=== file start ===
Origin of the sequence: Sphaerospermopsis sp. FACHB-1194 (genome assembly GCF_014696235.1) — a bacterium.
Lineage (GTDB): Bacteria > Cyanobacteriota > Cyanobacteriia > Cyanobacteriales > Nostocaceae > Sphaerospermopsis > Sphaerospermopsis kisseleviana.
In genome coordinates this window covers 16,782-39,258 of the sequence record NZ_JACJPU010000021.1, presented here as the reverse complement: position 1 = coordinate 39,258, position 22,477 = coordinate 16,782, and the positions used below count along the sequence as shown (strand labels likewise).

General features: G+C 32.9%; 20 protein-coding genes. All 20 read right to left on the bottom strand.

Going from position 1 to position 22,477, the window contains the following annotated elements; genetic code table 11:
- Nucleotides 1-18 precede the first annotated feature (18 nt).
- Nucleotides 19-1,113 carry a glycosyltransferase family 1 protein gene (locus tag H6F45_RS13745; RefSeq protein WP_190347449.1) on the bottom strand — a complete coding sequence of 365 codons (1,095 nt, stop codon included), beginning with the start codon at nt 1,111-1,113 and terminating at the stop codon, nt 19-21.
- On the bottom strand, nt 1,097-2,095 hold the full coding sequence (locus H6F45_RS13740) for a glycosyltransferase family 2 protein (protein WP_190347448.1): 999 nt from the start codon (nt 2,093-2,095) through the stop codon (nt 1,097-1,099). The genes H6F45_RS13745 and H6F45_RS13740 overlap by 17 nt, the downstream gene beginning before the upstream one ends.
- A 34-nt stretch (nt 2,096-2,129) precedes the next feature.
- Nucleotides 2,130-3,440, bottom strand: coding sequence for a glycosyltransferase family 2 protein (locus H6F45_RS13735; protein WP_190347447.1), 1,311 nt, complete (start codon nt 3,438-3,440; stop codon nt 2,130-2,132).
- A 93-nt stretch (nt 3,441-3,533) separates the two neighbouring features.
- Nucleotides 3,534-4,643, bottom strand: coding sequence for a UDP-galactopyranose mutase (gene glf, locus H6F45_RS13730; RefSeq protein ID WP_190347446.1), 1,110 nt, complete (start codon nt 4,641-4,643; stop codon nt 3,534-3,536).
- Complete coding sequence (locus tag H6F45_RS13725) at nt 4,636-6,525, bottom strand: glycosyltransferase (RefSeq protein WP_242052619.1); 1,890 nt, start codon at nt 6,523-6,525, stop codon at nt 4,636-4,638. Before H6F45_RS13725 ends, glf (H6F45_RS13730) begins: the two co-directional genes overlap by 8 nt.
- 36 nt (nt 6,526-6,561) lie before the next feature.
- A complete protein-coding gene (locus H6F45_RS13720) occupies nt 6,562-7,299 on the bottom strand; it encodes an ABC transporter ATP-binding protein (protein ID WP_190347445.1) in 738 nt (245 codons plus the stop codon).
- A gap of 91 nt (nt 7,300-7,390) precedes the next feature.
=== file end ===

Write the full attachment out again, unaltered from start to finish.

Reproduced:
Origin of the sequence: Sphaerospermopsis sp. FACHB-1194 (genome assembly GCF_014696235.1) — a bacterium.
Lineage (GTDB): Bacteria > Cyanobacteriota > Cyanobacteriia > Cyanobacteriales > Nostocaceae > Sphaerospermopsis > Sphaerospermopsis kisseleviana.
In genome coordinates this window covers 16,782-39,258 of the sequence record NZ_JACJPU010000021.1, presented here as the reverse complement: position 1 = coordinate 39,258, position 22,477 = coordinate 16,782, and the positions used below count along the sequence as shown (strand labels likewise).

General features: G+C 32.9%; 20 protein-coding genes. All 20 read right to left on the bottom strand.

Going from position 1 to position 22,477, the window contains the following annotated elements; genetic code table 11:
- Nucleotides 1-18 precede the first annotated feature (18 nt).
- Nucleotides 19-1,113 carry a glycosyltransferase family 1 protein gene (locus tag H6F45_RS13745; RefSeq protein WP_190347449.1) on the bottom strand — a complete coding sequence of 365 codons (1,095 nt, stop codon included), beginning with the start codon at nt 1,111-1,113 and terminating at the stop codon, nt 19-21.
- On the bottom strand, nt 1,097-2,095 hold the full coding sequence (locus H6F45_RS13740) for a glycosyltransferase family 2 protein (protein WP_190347448.1): 999 nt from the start codon (nt 2,093-2,095) through the stop codon (nt 1,097-1,099). The genes H6F45_RS13745 and H6F45_RS13740 overlap by 17 nt, the downstream gene beginning before the upstream one ends.
- A 34-nt stretch (nt 2,096-2,129) precedes the next feature.
- Nucleotides 2,130-3,440, bottom strand: coding sequence for a glycosyltransferase family 2 protein (locus H6F45_RS13735; protein WP_190347447.1), 1,311 nt, complete (start codon nt 3,438-3,440; stop codon nt 2,130-2,132).
- A 93-nt stretch (nt 3,441-3,533) separates the two neighbouring features.
- Nucleotides 3,534-4,643, bottom strand: coding sequence for a UDP-galactopyranose mutase (gene glf, locus H6F45_RS13730; RefSeq protein ID WP_190347446.1), 1,110 nt, complete (start codon nt 4,641-4,643; stop codon nt 3,534-3,536).
- Complete coding sequence (locus tag H6F45_RS13725) at nt 4,636-6,525, bottom strand: glycosyltransferase (RefSeq protein WP_242052619.1); 1,890 nt, start codon at nt 6,523-6,525, stop codon at nt 4,636-4,638. Before H6F45_RS13725 ends, glf (H6F45_RS13730) begins: the two co-directional genes overlap by 8 nt.
- 36 nt (nt 6,526-6,561) lie before the next feature.
- A complete protein-coding gene (locus H6F45_RS13720) occupies nt 6,562-7,299 on the bottom strand; it encodes an ABC transporter ATP-binding protein (protein ID WP_190347445.1) in 738 nt (245 codons plus the stop codon).
- A gap of 91 nt (nt 7,300-7,390) precedes the next feature.